Last Friday we received an e-mail from a worried IT service provider client.

His client’s admin@ e-mail account seems to have been hacked, with the hacker:

  • monitoring the e-mails;
  • noticing an invoice being issued and sent out for $262,708.38;
  • sending out an e-mail advising of a change of bank account, and asking for the invoiced amount to be paid into that account.

The customer duly did as requested.  The account was emptied by the hacker and cannot be traced.

The customer has not paid our client’s client for the service, but has paid the hacker instead.  The debt is still owed.  The office manager should have double-checked the change in payee details by making a phone call.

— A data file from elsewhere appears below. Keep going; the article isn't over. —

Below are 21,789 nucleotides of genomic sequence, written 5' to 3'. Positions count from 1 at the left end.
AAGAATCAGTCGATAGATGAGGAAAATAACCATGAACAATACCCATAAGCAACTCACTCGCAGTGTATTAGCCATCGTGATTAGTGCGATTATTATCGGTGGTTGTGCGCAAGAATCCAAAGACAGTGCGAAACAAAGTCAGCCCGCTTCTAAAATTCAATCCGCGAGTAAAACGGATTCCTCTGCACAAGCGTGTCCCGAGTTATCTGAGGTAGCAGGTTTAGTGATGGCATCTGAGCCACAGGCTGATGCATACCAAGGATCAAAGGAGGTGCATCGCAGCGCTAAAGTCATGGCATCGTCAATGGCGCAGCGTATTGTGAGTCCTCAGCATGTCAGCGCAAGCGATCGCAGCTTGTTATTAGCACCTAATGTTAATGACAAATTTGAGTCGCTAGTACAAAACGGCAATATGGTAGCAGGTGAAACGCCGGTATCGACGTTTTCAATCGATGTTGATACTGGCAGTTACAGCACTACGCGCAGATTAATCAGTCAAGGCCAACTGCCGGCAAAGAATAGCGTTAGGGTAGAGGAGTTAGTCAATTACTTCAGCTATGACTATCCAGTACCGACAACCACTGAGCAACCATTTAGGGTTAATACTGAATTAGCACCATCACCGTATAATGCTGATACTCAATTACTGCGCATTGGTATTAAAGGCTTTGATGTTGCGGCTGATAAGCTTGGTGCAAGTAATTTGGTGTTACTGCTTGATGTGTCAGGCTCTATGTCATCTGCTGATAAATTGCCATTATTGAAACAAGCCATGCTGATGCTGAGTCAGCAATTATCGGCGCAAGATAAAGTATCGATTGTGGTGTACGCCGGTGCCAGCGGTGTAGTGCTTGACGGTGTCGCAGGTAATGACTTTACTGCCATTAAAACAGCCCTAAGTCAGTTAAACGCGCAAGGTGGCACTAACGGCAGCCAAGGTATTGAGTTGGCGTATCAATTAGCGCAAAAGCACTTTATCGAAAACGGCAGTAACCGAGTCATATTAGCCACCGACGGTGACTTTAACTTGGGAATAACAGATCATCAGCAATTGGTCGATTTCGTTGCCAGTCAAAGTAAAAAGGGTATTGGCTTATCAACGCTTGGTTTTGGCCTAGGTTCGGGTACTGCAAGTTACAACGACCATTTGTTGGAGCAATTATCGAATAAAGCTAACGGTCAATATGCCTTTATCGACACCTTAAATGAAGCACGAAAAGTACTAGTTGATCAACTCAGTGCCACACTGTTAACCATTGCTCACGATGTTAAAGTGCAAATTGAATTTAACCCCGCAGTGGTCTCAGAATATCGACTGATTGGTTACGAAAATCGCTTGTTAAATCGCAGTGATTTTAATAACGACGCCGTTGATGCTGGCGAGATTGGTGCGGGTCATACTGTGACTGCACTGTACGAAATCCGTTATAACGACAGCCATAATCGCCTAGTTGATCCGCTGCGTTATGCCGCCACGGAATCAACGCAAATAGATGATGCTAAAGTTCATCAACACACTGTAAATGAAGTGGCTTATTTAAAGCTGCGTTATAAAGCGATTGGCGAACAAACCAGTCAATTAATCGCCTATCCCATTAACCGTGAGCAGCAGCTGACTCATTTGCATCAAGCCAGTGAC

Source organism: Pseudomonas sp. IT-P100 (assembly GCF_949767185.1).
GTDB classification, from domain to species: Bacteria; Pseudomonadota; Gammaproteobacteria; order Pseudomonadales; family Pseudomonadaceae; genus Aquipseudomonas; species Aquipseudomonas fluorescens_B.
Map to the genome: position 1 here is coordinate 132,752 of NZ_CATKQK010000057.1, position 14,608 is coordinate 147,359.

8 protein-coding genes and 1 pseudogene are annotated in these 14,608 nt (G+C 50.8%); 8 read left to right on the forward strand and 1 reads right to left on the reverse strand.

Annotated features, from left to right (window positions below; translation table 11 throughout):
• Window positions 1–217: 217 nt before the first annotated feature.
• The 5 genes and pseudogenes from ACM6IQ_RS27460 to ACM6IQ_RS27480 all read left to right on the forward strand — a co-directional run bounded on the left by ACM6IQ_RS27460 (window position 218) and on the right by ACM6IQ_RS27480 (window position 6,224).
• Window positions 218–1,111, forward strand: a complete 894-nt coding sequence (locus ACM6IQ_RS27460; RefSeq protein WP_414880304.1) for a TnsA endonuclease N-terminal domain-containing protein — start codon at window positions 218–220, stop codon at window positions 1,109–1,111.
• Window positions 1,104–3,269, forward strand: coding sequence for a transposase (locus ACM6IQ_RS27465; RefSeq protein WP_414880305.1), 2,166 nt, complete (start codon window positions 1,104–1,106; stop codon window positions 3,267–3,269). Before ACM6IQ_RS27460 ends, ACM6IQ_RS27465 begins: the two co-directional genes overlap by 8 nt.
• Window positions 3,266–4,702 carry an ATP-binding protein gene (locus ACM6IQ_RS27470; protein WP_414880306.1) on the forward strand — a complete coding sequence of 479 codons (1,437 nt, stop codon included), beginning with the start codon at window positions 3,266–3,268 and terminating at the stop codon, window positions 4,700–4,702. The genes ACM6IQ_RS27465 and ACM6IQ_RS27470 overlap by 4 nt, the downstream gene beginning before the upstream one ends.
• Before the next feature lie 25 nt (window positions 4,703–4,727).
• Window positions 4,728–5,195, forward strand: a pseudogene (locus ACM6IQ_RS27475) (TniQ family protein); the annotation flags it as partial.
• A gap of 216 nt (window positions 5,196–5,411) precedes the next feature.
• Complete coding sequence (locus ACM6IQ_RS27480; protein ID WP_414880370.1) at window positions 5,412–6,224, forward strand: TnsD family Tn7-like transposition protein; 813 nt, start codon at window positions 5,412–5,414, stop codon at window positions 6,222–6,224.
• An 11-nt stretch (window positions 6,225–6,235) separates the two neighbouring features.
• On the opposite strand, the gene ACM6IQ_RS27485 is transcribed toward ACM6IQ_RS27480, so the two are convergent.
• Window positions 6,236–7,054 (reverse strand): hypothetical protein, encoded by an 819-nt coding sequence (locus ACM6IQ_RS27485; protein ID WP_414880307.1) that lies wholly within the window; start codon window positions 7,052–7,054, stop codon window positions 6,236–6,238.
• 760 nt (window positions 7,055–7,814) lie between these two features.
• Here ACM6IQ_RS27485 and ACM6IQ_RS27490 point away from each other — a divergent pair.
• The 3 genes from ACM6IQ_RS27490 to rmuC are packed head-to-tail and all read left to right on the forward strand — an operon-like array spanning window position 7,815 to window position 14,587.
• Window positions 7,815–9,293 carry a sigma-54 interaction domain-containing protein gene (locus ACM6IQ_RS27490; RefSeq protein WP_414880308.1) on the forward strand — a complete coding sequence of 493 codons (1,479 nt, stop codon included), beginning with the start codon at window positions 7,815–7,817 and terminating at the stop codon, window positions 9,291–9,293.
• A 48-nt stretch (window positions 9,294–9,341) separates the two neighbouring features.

That will not stop the customer seeking to avoid liability by blaming our client’s client for the lax security that allowed this to happen.

Then the client will blame our client.

The solicitor of our client’s client was going to ring our client for a report.  We suggested that he tell his client that, while he is more than happy to co-operate, he would prefer all queries and requests for reports to be in writing, with confirmation that he will be paid for the work involved in investigating and reporting.

The moral of the story, double-check any change in payee details, and tell everyone you know this story.

For IT-related legal advice, contact Michael Paterson & Associates.